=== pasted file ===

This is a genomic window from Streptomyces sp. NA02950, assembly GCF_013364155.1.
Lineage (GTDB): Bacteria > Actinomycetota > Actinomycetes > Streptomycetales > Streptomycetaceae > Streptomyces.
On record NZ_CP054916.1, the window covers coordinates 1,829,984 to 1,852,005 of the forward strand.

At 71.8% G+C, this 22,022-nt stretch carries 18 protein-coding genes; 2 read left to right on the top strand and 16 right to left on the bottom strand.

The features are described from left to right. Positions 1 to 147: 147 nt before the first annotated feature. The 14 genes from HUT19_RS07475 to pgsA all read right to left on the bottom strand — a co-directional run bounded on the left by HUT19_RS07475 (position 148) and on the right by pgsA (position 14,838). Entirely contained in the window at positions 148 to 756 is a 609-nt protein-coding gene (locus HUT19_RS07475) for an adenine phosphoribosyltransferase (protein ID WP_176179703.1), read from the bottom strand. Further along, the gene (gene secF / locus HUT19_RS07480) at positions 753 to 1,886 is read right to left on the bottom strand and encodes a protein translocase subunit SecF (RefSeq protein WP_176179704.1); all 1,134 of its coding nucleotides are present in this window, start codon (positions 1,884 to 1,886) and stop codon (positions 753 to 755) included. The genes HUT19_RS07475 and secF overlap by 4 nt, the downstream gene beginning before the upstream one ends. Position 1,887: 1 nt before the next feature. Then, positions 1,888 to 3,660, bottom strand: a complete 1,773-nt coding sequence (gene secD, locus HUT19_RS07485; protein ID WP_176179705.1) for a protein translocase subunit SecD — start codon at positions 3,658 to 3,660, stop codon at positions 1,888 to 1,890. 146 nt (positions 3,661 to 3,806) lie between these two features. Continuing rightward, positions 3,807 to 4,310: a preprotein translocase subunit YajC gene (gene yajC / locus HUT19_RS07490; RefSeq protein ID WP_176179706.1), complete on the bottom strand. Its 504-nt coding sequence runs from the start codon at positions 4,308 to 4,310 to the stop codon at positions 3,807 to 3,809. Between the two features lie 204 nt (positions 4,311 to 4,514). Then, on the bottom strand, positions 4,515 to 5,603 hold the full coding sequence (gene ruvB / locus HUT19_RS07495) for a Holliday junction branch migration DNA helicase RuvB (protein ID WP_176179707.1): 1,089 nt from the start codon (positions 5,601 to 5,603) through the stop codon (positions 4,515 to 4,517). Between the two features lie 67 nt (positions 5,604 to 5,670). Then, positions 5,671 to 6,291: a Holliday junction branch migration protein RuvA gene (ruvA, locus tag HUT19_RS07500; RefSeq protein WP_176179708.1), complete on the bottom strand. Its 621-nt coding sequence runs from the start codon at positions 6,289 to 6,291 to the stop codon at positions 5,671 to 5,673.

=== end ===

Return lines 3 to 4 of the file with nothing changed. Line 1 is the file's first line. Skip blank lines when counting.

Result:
On record NZ_CP054916.1, the window covers coordinates 1,829,984 to 1,852,005 of the forward strand.

At 71.8% G+C, this 22,022-nt stretch carries 18 protein-coding genes; 2 read left to right on the top strand and 16 right to left on the bottom strand.